Several international tourism resorts in Thailand’s west coast were brutally destroyed by the Tsunami, resulting in more than 5,000 people killed (2,510 tourists), close to 5,500 still missing (over 1,000 tourists) and about 8,500 left homeless. Damage to Khao Lak and Phi Phi was the most severe. Occupancy rates slipped as low as 10% and several air carriers suspended or reduced services to Phuket due to lack of demand. However, Thailand did not take a long time to recover. The latest World Tourism Organisation market intelligence report concurs that the tourist confidence is returning rapidly and arrivals will be back to normal – or better – by the end of the year.
On top of that, Phuket ranked second for the “Travel + Leisure World’s Best Awards 2005” Asian Islands category.
Travel + Leisure magazine Managing Editor, Mark Orwoll said, "the Tsunami, of course, took place in December and we did our poll in the spring. While certainly there was damage, it wasn't the type of catastrophic damage that would shut down the island. The island had been very popular among the travel circuit and had a great reputation, and this wasn't enough to change that."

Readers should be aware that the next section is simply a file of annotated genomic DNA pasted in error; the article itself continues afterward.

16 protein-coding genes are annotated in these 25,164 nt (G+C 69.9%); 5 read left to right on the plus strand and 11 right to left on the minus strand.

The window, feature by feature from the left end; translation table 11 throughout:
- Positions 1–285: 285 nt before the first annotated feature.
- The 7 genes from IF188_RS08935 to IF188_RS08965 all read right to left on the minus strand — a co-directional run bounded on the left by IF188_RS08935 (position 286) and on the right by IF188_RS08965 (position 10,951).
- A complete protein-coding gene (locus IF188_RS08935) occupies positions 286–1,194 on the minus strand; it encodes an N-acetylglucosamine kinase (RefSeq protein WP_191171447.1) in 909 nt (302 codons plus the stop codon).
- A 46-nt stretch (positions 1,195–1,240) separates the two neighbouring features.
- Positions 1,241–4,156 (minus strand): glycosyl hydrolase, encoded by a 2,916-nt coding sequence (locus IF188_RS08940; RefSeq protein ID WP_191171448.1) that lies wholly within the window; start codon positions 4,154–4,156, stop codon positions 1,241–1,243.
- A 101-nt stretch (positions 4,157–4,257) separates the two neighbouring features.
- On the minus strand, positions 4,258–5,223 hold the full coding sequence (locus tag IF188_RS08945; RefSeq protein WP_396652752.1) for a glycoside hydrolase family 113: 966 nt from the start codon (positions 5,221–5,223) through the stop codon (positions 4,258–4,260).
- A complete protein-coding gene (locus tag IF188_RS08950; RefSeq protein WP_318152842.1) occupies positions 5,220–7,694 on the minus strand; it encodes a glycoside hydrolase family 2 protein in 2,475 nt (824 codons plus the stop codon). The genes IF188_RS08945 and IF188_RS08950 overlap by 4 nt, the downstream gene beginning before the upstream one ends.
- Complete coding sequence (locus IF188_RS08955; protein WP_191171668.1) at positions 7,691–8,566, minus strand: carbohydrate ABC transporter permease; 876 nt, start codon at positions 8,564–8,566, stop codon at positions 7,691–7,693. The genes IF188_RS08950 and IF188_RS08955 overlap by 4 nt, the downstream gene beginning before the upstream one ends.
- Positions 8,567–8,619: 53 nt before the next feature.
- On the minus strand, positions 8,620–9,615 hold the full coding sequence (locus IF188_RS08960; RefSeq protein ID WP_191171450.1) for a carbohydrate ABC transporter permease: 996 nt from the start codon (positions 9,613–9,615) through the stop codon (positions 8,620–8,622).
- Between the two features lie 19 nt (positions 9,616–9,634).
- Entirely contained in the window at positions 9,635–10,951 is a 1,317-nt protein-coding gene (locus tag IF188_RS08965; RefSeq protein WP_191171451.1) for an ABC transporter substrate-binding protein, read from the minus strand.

During the recovery phase, the top priorities for Thailand as stated in the Phuket Action Plan are:
• Assistance to small tourism-related businesses
• Diversification of tourism offer of southern Thailand beyond sun and sand, to include more nature and cultural-based products
• Training of new staff and retraining of existing staff